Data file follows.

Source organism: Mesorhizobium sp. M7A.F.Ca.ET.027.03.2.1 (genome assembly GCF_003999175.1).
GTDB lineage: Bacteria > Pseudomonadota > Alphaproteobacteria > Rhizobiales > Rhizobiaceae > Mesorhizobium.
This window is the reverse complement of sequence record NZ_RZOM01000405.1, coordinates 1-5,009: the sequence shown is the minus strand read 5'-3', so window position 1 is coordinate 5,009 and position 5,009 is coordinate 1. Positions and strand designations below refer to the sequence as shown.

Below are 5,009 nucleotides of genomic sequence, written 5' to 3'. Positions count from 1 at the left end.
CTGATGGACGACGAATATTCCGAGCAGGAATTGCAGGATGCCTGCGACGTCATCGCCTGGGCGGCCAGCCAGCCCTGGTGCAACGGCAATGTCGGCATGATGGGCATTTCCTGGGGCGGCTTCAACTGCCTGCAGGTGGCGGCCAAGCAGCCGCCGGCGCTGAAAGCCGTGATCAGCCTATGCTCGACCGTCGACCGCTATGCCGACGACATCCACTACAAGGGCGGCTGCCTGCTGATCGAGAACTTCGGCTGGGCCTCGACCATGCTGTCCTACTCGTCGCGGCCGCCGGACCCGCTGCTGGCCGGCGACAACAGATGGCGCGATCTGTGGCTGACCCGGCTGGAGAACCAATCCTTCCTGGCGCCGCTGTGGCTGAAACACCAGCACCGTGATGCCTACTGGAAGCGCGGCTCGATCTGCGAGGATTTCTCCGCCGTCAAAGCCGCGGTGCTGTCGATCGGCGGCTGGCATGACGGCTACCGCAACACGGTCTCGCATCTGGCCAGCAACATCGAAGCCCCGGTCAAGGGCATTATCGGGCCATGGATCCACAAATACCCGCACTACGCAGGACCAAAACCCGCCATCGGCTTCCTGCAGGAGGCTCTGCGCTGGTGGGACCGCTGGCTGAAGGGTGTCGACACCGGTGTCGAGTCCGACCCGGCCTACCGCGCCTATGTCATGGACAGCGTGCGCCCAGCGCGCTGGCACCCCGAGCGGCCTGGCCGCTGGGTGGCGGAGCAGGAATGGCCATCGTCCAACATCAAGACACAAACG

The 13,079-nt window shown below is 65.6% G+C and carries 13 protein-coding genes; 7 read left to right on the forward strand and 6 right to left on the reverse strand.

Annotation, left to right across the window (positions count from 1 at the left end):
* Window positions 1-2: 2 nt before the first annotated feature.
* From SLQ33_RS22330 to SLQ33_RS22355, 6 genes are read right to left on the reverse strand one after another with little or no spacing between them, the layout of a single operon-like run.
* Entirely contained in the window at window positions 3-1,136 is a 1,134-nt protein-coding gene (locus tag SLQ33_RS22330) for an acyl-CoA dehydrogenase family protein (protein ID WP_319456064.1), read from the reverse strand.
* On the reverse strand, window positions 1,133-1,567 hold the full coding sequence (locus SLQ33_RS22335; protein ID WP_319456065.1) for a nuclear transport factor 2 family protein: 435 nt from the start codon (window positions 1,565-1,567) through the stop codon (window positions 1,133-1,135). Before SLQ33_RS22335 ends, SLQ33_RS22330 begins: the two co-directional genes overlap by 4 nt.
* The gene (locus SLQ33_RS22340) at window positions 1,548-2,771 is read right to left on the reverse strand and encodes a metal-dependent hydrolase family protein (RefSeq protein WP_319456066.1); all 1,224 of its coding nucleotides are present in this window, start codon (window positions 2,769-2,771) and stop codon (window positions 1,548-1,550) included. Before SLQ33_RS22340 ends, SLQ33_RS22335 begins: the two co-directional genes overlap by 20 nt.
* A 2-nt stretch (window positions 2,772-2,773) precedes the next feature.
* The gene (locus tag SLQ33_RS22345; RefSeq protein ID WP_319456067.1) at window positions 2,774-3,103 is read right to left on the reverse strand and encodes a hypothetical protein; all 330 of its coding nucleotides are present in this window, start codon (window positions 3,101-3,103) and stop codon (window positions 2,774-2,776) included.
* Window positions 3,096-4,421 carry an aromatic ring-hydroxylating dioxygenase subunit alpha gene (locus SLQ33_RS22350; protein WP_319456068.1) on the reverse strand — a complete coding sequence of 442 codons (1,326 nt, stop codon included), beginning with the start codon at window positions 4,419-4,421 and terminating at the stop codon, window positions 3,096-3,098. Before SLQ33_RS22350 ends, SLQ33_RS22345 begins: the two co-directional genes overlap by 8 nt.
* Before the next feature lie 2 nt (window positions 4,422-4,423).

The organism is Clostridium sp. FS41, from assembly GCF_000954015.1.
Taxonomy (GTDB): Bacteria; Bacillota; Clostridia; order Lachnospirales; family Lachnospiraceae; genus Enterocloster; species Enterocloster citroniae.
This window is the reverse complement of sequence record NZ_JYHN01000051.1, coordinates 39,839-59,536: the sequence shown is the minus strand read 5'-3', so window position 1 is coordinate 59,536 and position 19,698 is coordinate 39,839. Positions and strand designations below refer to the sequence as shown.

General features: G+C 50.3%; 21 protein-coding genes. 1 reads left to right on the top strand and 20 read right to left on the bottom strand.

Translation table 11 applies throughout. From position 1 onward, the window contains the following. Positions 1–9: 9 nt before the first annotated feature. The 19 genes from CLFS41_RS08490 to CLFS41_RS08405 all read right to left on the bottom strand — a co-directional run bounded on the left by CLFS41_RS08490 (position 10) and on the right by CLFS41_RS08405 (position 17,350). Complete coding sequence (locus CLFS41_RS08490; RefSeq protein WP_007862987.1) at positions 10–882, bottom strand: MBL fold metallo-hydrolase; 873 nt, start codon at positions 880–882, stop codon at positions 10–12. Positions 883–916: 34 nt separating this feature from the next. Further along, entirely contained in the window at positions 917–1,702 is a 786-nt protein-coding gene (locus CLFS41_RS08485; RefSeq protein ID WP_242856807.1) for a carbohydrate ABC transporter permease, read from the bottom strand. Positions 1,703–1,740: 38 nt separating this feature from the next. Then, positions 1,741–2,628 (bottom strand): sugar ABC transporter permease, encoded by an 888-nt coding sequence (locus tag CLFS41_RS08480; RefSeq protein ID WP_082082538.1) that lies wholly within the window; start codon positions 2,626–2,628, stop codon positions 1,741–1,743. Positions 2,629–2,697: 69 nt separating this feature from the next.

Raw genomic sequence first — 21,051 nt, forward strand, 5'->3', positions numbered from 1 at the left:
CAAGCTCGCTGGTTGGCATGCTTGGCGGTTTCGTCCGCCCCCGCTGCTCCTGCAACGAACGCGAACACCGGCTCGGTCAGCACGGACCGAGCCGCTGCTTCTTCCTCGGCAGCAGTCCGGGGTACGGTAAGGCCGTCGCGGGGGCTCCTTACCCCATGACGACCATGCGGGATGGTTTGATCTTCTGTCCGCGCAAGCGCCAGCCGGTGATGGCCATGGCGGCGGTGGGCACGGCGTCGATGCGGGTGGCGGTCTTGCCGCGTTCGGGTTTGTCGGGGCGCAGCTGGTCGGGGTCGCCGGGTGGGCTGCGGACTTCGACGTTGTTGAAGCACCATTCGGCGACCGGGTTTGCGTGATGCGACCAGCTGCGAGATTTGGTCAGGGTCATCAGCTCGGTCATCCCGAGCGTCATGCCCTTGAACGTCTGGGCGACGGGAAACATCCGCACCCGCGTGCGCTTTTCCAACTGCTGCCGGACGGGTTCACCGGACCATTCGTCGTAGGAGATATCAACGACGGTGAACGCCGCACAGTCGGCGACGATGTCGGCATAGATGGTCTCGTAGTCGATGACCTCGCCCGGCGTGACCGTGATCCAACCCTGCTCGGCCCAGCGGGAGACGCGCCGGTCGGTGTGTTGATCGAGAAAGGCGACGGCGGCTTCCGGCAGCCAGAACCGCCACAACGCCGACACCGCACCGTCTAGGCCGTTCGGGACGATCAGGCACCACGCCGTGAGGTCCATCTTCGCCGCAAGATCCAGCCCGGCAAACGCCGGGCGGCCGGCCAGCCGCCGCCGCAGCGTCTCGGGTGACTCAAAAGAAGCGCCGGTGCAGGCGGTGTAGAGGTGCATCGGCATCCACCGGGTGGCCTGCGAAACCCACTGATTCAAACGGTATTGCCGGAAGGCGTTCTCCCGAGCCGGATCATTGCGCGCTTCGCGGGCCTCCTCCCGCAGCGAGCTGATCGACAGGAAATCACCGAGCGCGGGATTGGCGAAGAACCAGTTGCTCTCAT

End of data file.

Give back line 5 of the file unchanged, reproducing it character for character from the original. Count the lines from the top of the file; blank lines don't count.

CTGATGGACGACGAATATTCCGAGCAGGAATTGCAGGATGCCTGCGACGTCATCGCCTGGGCGGCCAGCCAGCCCTGGTGCAACGGCAATGTCGGCATGATGGGCATTTCCTGGGGCGGCTTCAACTGCCTGCAGGTGGCGGCCAAGCAGCCGCCGGCGCTGAAAGCCGTGATCAGCCTATGCTCGACCGTCGACCGCTATGCCGACGACATCCACTACAAGGGCGGCTGCCTGCTGATCGAGAACTTCGGCTGGGCCTCGACCATGCTGTCCTACTCGTCGCGGCCGCCGGACCCGCTGCTGGCCGGCGACAACAGATGGCGCGATCTGTGGCTGACCCGGCTGGAGAACCAATCCTTCCTGGCGCCGCTGTGGCTGAAACACCAGCACCGTGATGCCTACTGGAAGCGCGGCTCGATCTGCGAGGATTTCTCCGCCGTCAAAGCCGCGGTGCTGTCGATCGGCGGCTGGCATGACGGCTACCGCAACACGGTCTCGCATCTGGCCAGCAACATCGAAGCCCCGGTCAAGGGCATTATCGGGCCATGGATCCACAAATACCCGCACTACGCAGGACCAAAACCCGCCATCGGCTTCCTGCAGGAGGCTCTGCGCTGGTGGGACCGCTGGCTGAAGGGTGTCGACACCGGTGTCGAGTCCGACCCGGCCTACCGCGCCTATGTCATGGACAGCGTGCGCCCAGCGCGCTGGCACCCCGAGCGGCCTGGCCGCTGGGTGGCGGAGCAGGAATGGCCATCGTCCAACATCAAGACACAAACG